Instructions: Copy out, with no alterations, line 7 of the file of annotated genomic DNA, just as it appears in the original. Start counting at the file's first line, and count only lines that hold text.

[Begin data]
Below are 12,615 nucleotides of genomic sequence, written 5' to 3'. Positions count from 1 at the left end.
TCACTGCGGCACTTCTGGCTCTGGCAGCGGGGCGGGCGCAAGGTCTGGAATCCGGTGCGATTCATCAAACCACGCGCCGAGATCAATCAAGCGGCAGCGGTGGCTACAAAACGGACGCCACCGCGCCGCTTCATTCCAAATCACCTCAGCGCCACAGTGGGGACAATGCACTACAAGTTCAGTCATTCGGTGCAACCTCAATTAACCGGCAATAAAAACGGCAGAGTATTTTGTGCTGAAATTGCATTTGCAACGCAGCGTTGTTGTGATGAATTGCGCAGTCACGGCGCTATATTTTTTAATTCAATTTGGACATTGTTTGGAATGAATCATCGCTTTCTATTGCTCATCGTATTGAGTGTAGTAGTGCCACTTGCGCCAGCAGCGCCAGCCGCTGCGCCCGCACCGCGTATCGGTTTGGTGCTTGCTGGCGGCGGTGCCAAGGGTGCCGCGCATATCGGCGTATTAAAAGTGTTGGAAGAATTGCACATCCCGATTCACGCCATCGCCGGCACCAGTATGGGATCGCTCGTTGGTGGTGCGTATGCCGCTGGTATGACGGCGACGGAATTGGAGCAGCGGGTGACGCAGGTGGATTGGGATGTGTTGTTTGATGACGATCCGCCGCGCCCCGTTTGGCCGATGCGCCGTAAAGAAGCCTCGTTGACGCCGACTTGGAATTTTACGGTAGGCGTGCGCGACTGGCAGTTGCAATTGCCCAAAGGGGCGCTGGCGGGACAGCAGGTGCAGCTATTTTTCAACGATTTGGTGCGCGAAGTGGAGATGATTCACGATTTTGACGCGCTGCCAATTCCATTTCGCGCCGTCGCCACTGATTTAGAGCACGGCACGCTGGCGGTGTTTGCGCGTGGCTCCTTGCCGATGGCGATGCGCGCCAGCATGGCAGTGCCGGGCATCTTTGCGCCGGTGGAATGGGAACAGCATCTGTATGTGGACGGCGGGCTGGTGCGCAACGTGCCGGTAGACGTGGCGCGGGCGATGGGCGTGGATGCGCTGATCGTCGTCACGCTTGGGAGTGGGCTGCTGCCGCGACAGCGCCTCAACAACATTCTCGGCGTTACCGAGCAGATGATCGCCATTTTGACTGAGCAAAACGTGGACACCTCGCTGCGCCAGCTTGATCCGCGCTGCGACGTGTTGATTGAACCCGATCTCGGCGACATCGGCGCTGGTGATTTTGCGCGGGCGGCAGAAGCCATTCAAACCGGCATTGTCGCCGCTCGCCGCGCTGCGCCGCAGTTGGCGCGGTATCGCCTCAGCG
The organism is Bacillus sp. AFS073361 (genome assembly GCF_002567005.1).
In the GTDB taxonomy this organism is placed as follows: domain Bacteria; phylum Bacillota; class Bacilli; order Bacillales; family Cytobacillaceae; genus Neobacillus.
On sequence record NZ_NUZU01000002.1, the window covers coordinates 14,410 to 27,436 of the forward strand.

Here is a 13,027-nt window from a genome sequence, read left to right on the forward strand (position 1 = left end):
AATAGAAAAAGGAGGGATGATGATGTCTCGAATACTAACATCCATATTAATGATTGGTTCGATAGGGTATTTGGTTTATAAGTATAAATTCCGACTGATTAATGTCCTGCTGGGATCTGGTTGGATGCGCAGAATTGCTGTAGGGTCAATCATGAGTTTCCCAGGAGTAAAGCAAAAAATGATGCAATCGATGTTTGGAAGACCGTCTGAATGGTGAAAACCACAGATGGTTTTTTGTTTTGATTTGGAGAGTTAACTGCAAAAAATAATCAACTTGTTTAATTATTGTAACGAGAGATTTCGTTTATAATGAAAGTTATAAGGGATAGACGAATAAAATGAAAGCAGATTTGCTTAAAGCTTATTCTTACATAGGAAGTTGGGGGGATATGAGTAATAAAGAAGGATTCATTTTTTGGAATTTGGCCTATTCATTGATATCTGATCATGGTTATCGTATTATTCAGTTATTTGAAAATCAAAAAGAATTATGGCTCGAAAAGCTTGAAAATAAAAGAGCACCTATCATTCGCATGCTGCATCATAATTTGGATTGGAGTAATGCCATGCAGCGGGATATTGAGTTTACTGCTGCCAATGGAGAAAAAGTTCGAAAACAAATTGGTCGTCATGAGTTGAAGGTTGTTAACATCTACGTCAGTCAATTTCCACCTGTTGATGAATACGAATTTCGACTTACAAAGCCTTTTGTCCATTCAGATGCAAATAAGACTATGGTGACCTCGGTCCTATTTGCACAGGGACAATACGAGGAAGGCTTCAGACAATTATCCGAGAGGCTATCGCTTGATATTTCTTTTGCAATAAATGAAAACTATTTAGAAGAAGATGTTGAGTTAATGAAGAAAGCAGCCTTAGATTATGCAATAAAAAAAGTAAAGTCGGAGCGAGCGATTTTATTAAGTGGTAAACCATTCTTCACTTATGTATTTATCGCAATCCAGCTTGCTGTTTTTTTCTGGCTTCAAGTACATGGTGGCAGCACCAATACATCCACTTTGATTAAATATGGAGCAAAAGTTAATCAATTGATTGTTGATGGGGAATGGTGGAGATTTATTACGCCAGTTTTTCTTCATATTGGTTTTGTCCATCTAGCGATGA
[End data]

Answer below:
AATAGAAAAAGGAGGGATGATGATGTCTCGAATACTAACATCCATATTAATGATTGGTTCGATAGGGTATTTGGTTTATAAGTATAAATTCCGACTGATTAATGTCCTGCTGGGATCTGGTTGGATGCGCAGAATTGCTGTAGGGTCAATCATGAGTTTCCCAGGAGTAAAGCAAAAAATGATGCAATCGATGTTTGGAAGACCGTCTGAATGGTGAAAACCACAGATGGTTTTTTGTTTTGATTTGGAGAGTTAACTGCAAAAAATAATCAACTTGTTTAATTATTGTAACGAGAGATTTCGTTTATAATGAAAGTTATAAGGGATAGACGAATAAAATGAAAGCAGATTTGCTTAAAGCTTATTCTTACATAGGAAGTTGGGGGGATATGAGTAATAAAGAAGGATTCATTTTTTGGAATTTGGCCTATTCATTGATATCTGATCATGGTTATCGTATTATTCAGTTATTTGAAAATCAAAAAGAATTATGGCTCGAAAAGCTTGAAAATAAAAGAGCACCTATCATTCGCATGCTGCATCATAATTTGGATTGGAGTAATGCCATGCAGCGGGATATTGAGTTTACTGCTGCCAATGGAGAAAAAGTTCGAAAACAAATTGGTCGTCATGAGTTGAAGGTTGTTAACATCTACGTCAGTCAATTTCCACCTGTTGATGAATACGAATTTCGACTTACAAAGCCTTTTGTCCATTCAGATGCAAATAAGACTATGGTGACCTCGGTCCTATTTGCACAGGGACAATACGAGGAAGGCTTCAGACAATTATCCGAGAGGCTATCGCTTGATATTTCTTTTGCAATAAATGAAAACTATTTAGAAGAAGATGTTGAGTTAATGAAGAAAGCAGCCTTAGATTATGCAATAAAAAAAGTAAAGTCGGAGCGAGCGATTTTATTAAGTGGTAAACCATTCTTCACTTATGTATTTATCGCAATCCAGCTTGCTGTTTTTTTCTGGCTTCAAGTACATGGTGGCAGCACCAATACATCCACTTTGATTAAATATGGAGCAAAAGTTAATCAATTGATTGTTGATGGGGAATGGTGGAGATTTATTACGCCAGTTTTTCTTCATATTGGTTTTGTCCATCTAGCGATGA